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Discussion Starter · #1 ·
Hi all. I have a 2011 Titan SV that I bought about two years ago. Having spent 10+ years going through snowy winters, much of it has rusted and needs replacement, the most urgent of which is the front suspension. I don't know much about mechanical repair, so I'm just hoping for some guidance. I'm possibly looking to buy Mevotech's kit with lower control arms, upper control arms, stabilizer bar end link / bushing, and tie rod ends. Based on the picture, is there anything else I should look into replacing? Given I'm don't have much mechanical experience I'll probably have to bring it to a shop to be professionally done (sadly), but I'd like to at least buy the parts to avoid that expensive markup, and just pay for the labor. I'd certainly prefer to do it myself, but with how much needs repair, and how I've read the rusted bolts can be a handful to remove, I probably lack the tools and expertise to do it myself this time. Thanks in advance for any help!
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How much mileage is on it?

Safe to assume swaybar bushings are in need of replacement. Get OEM. Avoid polyurethane. How are the wheel bearings? The brakes? Just because things are rusty doesn’t mean they’re tired.

Spray some penetrating oil on bolts first to help get things moving. Do not spray it in your pads or rotors or even calipers. They usually release easily. I mean swaybar bolts, endlinks, control arms, ball joints, etc.

I’m not sure about that brand you cited. Never heard of them. Might be great… might be trash.

If your objective is to set yourself up with a bunch of new parts, you might be very upset to find out the stuff you bought was garbage with a thin coat of paint.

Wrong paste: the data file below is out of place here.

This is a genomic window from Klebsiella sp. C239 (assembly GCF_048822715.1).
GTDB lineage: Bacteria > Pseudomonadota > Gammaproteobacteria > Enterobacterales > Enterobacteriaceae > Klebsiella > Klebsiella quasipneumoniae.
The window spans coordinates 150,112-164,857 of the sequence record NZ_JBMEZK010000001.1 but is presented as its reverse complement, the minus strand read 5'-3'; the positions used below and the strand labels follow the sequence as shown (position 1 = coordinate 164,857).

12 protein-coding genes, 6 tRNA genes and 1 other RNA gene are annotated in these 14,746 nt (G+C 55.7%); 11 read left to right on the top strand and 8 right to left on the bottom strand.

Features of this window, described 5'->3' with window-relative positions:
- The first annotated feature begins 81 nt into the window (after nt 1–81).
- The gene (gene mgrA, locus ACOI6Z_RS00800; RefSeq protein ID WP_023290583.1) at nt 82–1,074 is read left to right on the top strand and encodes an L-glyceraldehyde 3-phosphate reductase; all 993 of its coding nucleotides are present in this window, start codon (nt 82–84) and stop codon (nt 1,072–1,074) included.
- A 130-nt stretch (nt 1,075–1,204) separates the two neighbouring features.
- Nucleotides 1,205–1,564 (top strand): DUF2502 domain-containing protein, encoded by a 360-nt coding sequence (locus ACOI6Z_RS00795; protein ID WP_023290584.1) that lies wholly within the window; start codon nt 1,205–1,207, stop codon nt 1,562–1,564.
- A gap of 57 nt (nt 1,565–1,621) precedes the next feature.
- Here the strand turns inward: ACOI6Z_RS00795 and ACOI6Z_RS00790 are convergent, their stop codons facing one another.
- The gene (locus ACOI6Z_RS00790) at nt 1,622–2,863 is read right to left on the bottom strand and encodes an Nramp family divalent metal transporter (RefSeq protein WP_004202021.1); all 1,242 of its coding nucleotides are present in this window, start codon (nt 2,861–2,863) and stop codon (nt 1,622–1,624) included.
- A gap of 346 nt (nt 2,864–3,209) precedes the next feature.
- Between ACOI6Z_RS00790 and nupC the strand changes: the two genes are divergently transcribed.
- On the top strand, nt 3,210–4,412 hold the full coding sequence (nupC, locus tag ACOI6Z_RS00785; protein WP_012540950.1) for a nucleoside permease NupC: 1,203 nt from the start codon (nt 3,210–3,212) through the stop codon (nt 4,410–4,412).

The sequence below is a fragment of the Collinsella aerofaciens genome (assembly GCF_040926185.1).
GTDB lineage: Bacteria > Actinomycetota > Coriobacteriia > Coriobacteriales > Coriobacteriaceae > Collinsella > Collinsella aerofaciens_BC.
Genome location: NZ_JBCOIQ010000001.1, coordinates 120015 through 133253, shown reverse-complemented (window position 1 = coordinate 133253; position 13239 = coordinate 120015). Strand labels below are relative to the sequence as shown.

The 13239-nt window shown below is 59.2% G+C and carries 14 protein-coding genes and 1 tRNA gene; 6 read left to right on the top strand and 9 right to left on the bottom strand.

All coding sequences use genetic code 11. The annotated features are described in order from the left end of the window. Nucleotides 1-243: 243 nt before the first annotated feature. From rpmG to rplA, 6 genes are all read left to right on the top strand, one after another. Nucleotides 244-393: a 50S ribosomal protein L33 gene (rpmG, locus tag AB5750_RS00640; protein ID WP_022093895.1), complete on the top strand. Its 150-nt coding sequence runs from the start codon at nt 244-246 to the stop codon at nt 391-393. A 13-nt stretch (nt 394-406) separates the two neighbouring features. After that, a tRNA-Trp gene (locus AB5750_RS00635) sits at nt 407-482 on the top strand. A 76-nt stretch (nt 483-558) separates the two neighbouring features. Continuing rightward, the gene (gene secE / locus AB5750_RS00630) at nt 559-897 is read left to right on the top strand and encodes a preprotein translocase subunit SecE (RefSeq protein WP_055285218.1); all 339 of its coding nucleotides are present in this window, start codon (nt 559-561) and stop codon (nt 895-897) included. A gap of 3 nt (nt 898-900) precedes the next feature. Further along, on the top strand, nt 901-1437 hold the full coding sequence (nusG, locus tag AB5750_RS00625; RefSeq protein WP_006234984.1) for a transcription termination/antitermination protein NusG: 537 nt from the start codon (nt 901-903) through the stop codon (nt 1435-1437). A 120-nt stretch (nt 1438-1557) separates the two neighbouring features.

Really what you should do is develop a relationship with a local garage with good history. Ask at a local parts supply that isn’t a chain (unless NAPA or equivalent) for a recommendation.

Then, knowing the price see if you can get them to work with you on it by asking if they ever install customer supplied parts.

You might be told no, or that the work isn’t guaranteed. But it may help by seeming to know what you’re doing… or not. They might even save you some dough by not doing work you don’t need.

Also I didn’t look but always go for premium listings on Rockauto. They’re cheap enough and these days “premium” might get you roughly OEM quality.
 

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Discussion Starter · #3 ·
How much mileage is on it?

Safe to assume swaybar bushings are in need of replacement. Get OEM. Avoid polyurethane. How are the wheel bearings? The brakes? Just because things are rusty doesn’t mean they’re tired.

Spray some penetrating oil on bolts first to help get things moving. Do not spray it in your pads or rotors or even calipers. They usually release easily. I mean swaybar bolts, endlinks, control arms, ball joints, etc.

I’m not sure about that brand you cited. Never heard of them. Might be great… might be trash.

If your objective is to set yourself up with a bunch of new parts, you might be very upset to find out the stuff you bought was garbage with a thin coat of paint.

Really what you should do is develop a relationship with a local garage with good history. Ask at a local parts supply that isn’t a chain (unless NAPA or equivalent) for a recommendation.

Then, knowing the price see if you can get them to work with you on it by asking if they ever install customer supplied parts.